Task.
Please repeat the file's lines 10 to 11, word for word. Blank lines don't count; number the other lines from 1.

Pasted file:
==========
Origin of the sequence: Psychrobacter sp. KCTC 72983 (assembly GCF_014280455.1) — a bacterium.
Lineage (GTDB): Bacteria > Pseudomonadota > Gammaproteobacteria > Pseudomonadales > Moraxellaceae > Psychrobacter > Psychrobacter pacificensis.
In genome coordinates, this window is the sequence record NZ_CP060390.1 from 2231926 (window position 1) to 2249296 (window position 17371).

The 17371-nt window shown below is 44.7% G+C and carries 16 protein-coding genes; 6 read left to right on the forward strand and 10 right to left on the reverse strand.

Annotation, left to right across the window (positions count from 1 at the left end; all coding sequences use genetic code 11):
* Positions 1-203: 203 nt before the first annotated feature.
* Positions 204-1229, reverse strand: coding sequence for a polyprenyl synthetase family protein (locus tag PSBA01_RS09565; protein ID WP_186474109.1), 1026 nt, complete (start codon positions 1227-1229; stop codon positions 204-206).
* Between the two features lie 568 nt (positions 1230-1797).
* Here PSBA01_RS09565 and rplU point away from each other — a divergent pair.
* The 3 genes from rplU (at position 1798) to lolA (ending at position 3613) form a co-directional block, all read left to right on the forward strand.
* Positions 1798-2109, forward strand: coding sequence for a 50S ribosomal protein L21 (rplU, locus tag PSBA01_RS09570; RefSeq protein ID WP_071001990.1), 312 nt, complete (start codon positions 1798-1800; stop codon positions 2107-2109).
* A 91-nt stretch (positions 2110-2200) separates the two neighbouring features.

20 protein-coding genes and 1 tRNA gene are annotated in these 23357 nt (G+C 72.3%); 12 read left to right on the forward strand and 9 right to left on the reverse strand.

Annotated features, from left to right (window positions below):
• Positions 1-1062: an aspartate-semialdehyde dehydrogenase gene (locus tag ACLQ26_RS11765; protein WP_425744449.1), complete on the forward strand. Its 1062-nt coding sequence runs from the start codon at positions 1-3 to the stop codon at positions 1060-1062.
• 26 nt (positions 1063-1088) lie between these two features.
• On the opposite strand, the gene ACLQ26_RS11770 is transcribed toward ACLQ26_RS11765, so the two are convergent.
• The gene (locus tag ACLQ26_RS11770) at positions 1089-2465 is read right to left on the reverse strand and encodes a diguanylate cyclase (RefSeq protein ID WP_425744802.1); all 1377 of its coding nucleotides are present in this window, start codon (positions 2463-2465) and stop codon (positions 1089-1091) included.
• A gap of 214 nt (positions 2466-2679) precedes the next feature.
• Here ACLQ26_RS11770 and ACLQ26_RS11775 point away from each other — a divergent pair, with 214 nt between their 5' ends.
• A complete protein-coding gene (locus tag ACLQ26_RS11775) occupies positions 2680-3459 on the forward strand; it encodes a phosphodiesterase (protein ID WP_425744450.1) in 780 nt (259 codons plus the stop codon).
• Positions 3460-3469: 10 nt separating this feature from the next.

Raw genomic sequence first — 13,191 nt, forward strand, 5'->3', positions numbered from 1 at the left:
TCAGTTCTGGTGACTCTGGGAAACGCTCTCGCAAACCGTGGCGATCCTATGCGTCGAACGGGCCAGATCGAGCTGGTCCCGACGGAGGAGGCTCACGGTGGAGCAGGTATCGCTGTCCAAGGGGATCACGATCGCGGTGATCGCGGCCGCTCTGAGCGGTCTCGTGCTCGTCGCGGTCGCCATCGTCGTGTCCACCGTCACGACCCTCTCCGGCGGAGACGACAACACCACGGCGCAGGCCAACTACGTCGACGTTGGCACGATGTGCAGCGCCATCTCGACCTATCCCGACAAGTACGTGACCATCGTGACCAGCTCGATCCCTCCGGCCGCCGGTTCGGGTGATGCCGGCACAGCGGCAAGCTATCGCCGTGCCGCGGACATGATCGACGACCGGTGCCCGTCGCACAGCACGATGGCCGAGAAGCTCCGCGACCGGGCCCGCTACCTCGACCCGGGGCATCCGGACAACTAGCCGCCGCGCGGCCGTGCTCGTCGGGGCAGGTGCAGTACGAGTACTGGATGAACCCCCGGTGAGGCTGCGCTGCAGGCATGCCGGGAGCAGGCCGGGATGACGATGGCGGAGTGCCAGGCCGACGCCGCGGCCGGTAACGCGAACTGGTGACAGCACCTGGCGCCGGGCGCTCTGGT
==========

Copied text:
* The 3 genes from rplU (at position 1798) to lolA (ending at position 3613) form a co-directional block, all read left to right on the forward strand.
* Positions 1798-2109, forward strand: coding sequence for a 50S ribosomal protein L21 (rplU, locus tag PSBA01_RS09570; RefSeq protein ID WP_071001990.1), 312 nt, complete (start codon positions 1798-1800; stop codon positions 2107-2109).